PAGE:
This is all good stuff, but it is really important to get video to coaches. Stats aren’t always relevant, as they may not give a true picture of the level of competition. Getting video to coaches is critical. Each sport has its own form of content that the coach is looking for. Video that reviews specific skill sets, overall assessments of speed, conditioning, jumping ability in the context of that sport… in addition to game film, can really make a difference and help a lot – for coaches “seeing is believing”.
The most frequent question I get from parents and athletes is “when do I get started”? I tell them if you are playing on the varsity team your freshman year then it is not too early. Only varsity experience is relevant. Coaches do not want JV material. You don’t want to wait until your senior year. The most critical for most sports is your junior year and summer before your senior year. Football is one of the few sports that waits to see how your senior season goes to make a final decision. Men’s and Women’s Basketball will generally start looking seriously at players the summer before the junior year as they may start to offer scholarships to juniors.
Put together a “Portfolio” and send it to college coaches before going to an exposure event or doing an unofficial visit on a college campus. Understand that coaches go to exposure events (showcases) to view as many athletes as they can. They also set their viewing schedule around athletes that they already know about. They may have seen video, which has peaked their interest and now want to see that athlete play live. Remember, even though a coach has come to observe another athlete – if your performance is outstanding at these exposure events – you will attract attention.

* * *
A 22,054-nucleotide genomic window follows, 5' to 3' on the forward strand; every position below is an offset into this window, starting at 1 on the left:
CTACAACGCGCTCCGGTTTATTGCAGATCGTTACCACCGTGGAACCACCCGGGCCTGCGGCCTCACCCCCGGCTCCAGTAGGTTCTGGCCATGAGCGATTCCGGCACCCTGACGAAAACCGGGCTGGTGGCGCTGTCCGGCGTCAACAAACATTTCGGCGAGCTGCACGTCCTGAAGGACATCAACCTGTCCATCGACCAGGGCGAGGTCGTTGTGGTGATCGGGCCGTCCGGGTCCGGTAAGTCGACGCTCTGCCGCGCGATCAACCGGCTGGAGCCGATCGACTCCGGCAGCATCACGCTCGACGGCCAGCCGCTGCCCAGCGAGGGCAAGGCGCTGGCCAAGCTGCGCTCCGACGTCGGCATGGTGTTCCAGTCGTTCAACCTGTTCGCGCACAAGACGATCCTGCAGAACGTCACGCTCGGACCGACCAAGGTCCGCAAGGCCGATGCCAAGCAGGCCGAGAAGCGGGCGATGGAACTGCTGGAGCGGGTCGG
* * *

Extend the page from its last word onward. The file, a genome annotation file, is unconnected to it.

The best advice I can give to you is to BE PROACTIVE in the recruiting process. Don’t wait to see which coaches may be interested in you. Start researching schools, programs, and levels of play (Division I, II, III, NAIA etc.) If you have already had some college interest from schools that have seen you then you are likely a college prospect. Now, target the schools that you would be interested in attending and invite the coaches from those programs to come see you play.
When you are traveling to tournaments over the summer, find a couple schools along the way that might interest you and take a tour. Do an unofficial visit at the campus. Call the coach ahead of time to arrange a campus tour. Send them your portfolio with video ahead of time to introduce yourself. If they like what they see they will make more time for you if they can.
And finally, understand what level of competition will be best for you. Everyone wants to play in the “big time”, but only .8% of athletes get Division I scholarships. There are many tremendous opportunities out there. Ask your high school coach, your select team coach, an expert in your sport about what level may be best for you. Don’t waste your time chasing the wrong level. You could miss out on a great opportunity at the right level. Find the right fit academically and athletically and the financial piece will fall into place.